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President of the Republic at the World Congress of the Finno-Ugric Peoples, June 15, 2016 in Lahti

President of the Republic at the World Congress of the Finno-Ugric Peoples, June 15, 2016 in Lahti © Matti Porre/Office of the President of the Republic of Finland

Dear kinsfolk and friends.

First, I would like to invite you to make a conceptual trip from Lahti across the Gulf of Finland to the southeast corner of Estonia, where the village of Obinitsa with fewer than 150 people, is located directly next to the Russian border. Yet, last year, this old seto village was the cultural capital of millions of Finno-Ugric peoples. This shows how something small can actually be something great.

The dedication and tenacity of the approximately 10,000 Setos, who mostly live in Estonia, could be a compass for us all, showing us how to make sure that a special culture survives difficult times and inevitably changes. In addition to their own will, they also have the support and understanding of the Estonian state.

Moving south somewhat we see how, with the help of kindred peoples and the Latvian state, the culture of the Livs is making a comeback, from the edge of extinction, and becoming revitalized.

Based on my family's experience, I am personally well acquainted with how to preserve the culture and language of one's people even forced to live far from one's homeland. My family fled to the West to escape the Soviet occupation and together with other exile Estonians preserved our culture, and what's most important, kept it alive. Of course, I recognize that in occupied Estonia all this occurred even more vigorously, with Estonians preserving and developing their language and culture, it despite all the foreign pressure and headwinds.

What we must talk about here is the survival and development of the Finno-Ugric world. This involves much more than just recording and preserving folk culture. It involves those who are larger providing support, assistance and confidence in order to help those who are smaller become great.

In today's global village, or the worldwide information society, as a reaction to openness and globalization, locality – a much smaller communal identity than the state and an independent collective self-determination – is becoming stronger everywhere.

In this, we can see the strength of the free world. Free and democratic societies support projects essential for the preservation of diverse cultures; they support diversity to ensure that the languages and cultures of the smallest nations survive.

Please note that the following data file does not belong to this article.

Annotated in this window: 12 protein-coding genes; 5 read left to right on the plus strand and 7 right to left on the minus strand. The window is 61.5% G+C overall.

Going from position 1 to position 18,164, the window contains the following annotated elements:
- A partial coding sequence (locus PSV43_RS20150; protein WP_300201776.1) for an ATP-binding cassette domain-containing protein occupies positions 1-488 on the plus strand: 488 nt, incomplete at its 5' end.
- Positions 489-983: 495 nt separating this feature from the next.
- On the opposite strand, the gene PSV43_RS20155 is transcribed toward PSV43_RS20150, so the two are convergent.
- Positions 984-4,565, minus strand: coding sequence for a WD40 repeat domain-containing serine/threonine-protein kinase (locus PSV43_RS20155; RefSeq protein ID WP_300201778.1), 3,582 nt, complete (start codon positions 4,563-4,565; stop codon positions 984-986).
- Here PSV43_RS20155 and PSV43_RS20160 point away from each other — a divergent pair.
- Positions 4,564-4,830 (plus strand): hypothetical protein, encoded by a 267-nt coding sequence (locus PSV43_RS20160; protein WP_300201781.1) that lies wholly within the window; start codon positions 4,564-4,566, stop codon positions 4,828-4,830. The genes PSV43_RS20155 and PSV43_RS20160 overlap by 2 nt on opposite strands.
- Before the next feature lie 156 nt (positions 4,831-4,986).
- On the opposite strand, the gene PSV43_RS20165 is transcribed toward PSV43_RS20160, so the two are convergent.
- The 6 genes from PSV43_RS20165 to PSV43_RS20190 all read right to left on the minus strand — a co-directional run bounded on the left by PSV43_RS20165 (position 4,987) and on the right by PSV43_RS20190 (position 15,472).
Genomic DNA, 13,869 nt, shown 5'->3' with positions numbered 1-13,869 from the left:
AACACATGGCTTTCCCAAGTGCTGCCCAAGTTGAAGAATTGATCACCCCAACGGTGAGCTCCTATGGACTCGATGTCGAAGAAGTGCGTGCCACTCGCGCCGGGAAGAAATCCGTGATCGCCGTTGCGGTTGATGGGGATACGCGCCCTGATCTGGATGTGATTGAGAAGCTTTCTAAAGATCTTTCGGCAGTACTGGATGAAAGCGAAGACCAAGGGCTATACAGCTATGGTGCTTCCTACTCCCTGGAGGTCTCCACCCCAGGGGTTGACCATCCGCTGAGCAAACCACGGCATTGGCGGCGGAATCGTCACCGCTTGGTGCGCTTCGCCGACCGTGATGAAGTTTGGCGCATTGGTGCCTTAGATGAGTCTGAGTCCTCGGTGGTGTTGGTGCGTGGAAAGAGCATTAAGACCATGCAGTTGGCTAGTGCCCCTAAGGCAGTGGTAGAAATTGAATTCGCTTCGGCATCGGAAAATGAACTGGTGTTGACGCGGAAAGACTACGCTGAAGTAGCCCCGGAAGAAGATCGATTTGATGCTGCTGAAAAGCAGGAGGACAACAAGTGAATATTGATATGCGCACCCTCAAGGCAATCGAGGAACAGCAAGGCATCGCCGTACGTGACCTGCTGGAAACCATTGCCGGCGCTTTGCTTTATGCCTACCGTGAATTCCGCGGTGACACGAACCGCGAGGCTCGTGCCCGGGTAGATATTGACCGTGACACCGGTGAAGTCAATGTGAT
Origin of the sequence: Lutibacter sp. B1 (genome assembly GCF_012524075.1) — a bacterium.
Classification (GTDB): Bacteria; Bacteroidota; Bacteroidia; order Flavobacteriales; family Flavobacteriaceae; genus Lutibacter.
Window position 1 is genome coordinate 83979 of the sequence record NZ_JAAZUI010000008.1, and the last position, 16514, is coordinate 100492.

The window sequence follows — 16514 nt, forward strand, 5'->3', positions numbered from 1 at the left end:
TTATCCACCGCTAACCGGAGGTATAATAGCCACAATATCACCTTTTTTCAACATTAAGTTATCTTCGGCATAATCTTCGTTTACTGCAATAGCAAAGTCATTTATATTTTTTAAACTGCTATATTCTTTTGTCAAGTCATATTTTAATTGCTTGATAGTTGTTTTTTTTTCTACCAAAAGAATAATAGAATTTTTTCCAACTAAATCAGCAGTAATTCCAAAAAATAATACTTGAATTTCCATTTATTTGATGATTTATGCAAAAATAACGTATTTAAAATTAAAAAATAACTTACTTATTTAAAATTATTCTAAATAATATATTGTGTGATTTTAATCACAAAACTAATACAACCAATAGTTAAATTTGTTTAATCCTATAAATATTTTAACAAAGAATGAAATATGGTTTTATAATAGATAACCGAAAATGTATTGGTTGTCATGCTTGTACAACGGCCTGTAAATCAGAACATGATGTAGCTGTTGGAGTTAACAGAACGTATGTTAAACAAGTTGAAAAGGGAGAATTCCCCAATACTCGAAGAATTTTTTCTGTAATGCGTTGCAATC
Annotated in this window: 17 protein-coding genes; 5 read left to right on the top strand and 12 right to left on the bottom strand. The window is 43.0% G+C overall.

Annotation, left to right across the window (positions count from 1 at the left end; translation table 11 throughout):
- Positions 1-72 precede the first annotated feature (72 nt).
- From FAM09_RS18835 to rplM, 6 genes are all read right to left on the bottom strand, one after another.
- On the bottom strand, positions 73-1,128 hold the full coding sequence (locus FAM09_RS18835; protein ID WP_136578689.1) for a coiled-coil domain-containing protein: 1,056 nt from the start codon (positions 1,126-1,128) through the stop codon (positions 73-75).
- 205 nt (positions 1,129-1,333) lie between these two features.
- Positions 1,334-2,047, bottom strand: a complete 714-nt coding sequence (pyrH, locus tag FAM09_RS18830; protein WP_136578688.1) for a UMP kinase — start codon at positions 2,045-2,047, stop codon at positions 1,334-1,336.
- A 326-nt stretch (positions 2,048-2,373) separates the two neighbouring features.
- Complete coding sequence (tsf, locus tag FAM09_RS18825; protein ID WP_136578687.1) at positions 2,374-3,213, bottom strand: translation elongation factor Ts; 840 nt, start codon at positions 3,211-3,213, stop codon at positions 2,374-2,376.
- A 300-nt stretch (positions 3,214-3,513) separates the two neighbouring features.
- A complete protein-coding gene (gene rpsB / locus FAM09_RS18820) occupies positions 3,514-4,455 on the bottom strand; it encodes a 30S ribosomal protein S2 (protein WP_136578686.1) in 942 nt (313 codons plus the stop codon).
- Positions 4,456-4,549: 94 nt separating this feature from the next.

Here at the World Congress of Finno-Ugric Peoples, let's be honest with ourselves at this. Honest about our concerns related to the decline in the populations of the Finno-Ugric peoples in Russia and the number of speakers of Finno-Ugric languages. This is our common concern that is related to our own identity; an identity that would be much poorer without the Finno-Ugric peoples in Russia. Imagine the voids that would be left with if we excised Lennart Meri's films, Veljo Tormis's music or Kaljo Põllu's graphic art from our culture. They all are based on the cultural heritage of the Finno-Ugric peoples in Russia.

Therefore, these peoples help us to we support ourselves, our own linguistic and cultural space. We support the cultural richness and diversity of the entire world.

The small and unique Finno-Ugric and Samoyed peoples need to be protected and supported by those who are larger. Only a few dozen people speak the language of the Votes and Eenets; about a hundred speak the language of the Izorhi and the Nganasan. They are the only ones and the last ones. They are our common wealth and it requires very special attention. We are used to protecting animals and plants, recording them in Red Books, using both legal and radical methods to defend them. But the disappearance of languages, against the background of developing raw-material-based economies and conflicts between the fragments of unique peoples and large industrial enterprises are seen as a natural process.

The snow of the Siberian oil fields red with the suffering of the indigenous peoples, which was already worrying 30 years ago, must not be seen as an acceptable norm in the 21st century. And we must silently reconcile ourselves to this. Someone's financial profit must not outweigh the loss of languages and cultures, because this destroys something in all of us. We, along with the rest of humankind, become poorer.